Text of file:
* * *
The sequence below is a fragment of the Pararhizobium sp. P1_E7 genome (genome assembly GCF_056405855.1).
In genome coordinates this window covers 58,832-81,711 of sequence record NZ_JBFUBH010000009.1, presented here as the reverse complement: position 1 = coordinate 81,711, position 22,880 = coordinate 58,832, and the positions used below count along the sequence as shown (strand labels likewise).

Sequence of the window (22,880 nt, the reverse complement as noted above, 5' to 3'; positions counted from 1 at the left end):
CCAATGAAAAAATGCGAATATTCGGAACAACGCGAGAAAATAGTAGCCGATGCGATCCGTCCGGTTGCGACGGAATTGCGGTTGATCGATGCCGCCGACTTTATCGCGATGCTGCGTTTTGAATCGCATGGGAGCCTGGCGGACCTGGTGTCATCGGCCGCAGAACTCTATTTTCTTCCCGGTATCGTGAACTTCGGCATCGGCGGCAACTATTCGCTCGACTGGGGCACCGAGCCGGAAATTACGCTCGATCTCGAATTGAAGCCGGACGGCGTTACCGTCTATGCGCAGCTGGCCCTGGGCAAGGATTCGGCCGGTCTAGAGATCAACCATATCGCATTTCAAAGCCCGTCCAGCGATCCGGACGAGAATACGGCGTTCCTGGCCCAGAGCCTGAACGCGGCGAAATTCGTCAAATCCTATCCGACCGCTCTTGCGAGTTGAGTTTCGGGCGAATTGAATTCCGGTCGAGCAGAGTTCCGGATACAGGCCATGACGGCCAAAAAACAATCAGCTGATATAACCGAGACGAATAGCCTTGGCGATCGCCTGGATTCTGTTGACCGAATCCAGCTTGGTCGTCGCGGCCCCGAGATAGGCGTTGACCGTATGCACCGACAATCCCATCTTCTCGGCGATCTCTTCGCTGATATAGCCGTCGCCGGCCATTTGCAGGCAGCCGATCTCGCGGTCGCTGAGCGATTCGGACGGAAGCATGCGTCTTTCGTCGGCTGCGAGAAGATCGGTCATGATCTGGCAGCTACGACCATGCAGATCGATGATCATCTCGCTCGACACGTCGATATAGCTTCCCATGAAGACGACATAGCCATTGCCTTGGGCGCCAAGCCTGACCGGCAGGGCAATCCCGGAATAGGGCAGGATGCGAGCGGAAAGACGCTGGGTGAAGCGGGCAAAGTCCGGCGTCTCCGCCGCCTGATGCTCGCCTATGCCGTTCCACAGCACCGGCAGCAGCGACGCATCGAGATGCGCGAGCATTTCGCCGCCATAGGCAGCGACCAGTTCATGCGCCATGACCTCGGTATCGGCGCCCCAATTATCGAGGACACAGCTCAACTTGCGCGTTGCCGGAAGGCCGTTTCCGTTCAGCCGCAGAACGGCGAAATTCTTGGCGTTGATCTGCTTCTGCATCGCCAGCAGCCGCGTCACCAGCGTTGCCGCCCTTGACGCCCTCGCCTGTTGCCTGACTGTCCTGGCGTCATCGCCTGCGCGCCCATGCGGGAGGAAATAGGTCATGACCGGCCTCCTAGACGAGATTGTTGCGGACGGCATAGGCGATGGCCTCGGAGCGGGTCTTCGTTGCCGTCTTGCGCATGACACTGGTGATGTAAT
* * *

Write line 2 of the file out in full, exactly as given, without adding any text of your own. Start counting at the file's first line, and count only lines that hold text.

In genome coordinates this window covers 58,832-81,711 of sequence record NZ_JBFUBH010000009.1, presented here as the reverse complement: position 1 = coordinate 81,711, position 22,880 = coordinate 58,832, and the positions used below count along the sequence as shown (strand labels likewise).